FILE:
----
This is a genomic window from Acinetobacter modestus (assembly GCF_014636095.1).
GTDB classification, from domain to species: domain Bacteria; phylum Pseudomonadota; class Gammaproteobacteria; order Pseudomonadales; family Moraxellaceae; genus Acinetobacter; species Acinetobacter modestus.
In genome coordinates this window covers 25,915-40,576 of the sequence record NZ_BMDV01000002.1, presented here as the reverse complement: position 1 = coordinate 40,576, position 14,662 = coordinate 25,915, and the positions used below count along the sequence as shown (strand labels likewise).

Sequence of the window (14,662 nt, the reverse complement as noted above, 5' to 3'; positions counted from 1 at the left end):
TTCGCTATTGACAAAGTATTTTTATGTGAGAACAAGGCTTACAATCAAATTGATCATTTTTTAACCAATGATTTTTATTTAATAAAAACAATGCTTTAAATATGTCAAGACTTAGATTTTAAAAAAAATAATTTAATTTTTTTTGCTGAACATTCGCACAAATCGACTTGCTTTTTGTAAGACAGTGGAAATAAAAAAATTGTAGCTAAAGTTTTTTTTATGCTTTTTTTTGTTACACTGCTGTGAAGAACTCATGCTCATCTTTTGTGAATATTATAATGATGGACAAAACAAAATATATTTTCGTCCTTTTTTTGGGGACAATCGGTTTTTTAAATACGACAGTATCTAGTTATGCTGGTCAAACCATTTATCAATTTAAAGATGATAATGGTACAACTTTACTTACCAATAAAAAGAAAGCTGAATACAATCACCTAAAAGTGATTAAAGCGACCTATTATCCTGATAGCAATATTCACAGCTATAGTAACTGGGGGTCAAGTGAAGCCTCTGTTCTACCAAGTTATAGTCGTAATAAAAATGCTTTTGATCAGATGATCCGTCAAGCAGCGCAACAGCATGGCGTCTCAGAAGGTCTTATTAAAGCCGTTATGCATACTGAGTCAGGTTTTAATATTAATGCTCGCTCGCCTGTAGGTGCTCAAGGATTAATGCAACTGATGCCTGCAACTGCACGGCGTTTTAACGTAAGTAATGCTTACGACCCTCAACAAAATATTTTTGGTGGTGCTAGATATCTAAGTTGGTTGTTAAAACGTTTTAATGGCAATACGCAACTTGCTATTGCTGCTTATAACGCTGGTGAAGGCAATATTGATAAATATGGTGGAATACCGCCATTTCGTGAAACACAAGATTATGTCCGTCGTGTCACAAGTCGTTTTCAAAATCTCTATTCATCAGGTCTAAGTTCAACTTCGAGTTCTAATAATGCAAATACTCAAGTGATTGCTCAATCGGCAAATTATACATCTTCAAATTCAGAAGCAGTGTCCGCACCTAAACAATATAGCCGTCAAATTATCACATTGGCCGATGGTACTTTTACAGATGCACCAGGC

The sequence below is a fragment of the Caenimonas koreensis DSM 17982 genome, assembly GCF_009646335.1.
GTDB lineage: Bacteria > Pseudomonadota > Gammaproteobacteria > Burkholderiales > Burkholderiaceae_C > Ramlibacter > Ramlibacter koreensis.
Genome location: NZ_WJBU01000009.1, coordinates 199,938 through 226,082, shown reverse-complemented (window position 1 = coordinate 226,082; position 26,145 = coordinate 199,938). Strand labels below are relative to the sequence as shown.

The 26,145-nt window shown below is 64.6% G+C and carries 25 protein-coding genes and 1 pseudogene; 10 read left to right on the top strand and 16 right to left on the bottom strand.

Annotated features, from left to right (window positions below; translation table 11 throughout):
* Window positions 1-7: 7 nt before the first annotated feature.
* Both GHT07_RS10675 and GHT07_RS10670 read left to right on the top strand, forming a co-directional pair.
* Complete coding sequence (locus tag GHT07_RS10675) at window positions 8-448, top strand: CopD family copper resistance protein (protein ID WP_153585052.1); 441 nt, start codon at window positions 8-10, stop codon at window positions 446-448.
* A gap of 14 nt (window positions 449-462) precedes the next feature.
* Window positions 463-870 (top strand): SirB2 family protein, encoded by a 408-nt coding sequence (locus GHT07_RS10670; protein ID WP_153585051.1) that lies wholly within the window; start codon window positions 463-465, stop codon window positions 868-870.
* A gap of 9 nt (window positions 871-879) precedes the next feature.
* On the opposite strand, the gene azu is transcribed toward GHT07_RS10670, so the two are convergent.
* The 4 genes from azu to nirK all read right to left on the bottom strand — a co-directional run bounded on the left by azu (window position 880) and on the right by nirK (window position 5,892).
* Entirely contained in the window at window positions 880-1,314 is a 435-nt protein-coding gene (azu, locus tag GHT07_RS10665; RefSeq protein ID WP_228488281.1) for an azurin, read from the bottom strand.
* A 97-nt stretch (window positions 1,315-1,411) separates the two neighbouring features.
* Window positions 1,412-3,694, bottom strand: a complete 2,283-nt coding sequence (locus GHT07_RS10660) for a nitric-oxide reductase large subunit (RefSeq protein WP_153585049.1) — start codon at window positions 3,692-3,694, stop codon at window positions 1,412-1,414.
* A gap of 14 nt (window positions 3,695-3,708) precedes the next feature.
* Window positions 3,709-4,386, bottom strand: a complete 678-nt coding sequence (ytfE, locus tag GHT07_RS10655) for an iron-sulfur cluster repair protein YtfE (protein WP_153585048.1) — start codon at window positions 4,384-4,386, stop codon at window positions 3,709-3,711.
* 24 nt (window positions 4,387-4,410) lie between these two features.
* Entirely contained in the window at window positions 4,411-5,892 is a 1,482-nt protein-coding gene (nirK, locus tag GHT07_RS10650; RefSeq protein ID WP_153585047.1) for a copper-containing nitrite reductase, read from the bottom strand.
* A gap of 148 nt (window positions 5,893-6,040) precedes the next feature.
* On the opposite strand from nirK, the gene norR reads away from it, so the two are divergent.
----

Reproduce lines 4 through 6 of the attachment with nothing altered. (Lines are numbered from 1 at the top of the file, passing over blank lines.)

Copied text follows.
Sequence of the window (14,662 nt, the reverse complement as noted above, 5' to 3'; positions counted from 1 at the left end):
TTCGCTATTGACAAAGTATTTTTATGTGAGAACAAGGCTTACAATCAAATTGATCATTTTTTAACCAATGATTTTTATTTAATAAAAACAATGCTTTAAATATGTCAAGACTTAGATTTTAAAAAAAATAATTTAATTTTTTTTGCTGAACATTCGCACAAATCGACTTGCTTTTTGTAAGACAGTGGAAATAAAAAAATTGTAGCTAAAGTTTTTTTTATGCTTTTTTTTGTTACACTGCTGTGAAGAACTCATGCTCATCTTTTGTGAATATTATAATGATGGACAAAACAAAATATATTTTCGTCCTTTTTTTGGGGACAATCGGTTTTTTAAATACGACAGTATCTAGTTATGCTGGTCAAACCATTTATCAATTTAAAGATGATAATGGTACAACTTTACTTACCAATAAAAAGAAAGCTGAATACAATCACCTAAAAGTGATTAAAGCGACCTATTATCCTGATAGCAATATTCACAGCTATAGTAACTGGGGGTCAAGTGAAGCCTCTGTTCTACCAAGTTATAGTCGTAATAAAAATGCTTTTGATCAGATGATCCGTCAAGCAGCGCAACAGCATGGCGTCTCAGAAGGTCTTATTAAAGCCGTTATGCATACTGAGTCAGGTTTTAATATTAATGCTCGCTCGCCTGTAGGTGCTCAAGGATTAATGCAACTGATGCCTGCAACTGCACGGCGTTTTAACGTAAGTAATGCTTACGACCCTCAACAAAATATTTTTGGTGGTGCTAGATATCTAAGTTGGTTGTTAAAACGTTTTAATGGCAATACGCAACTTGCTATTGCTGCTTATAACGCTGGTGAAGGCAATATTGATAAATATGGTGGAATACCGCCATTTCGTGAAACACAAGATTATGTCCGTCGTGTCACAAGTCGTTTTCAAAATCTCTATTCATCAGGTCTAAGTTCAACTTCGAGTTCTAATAATGCAAATACTCAAGTGATTGCTCAATCGGCAAATTATACATCTTCAAATTCAGAAGCAGTGTCCGCACCTAAACAATATAGCCGTCAAATTATCACATTGGCCGATGGTACTTTTACAGATGCACCAGGC

The sequence below is a fragment of the Caenimonas koreensis DSM 17982 genome, assembly GCF_009646335.1.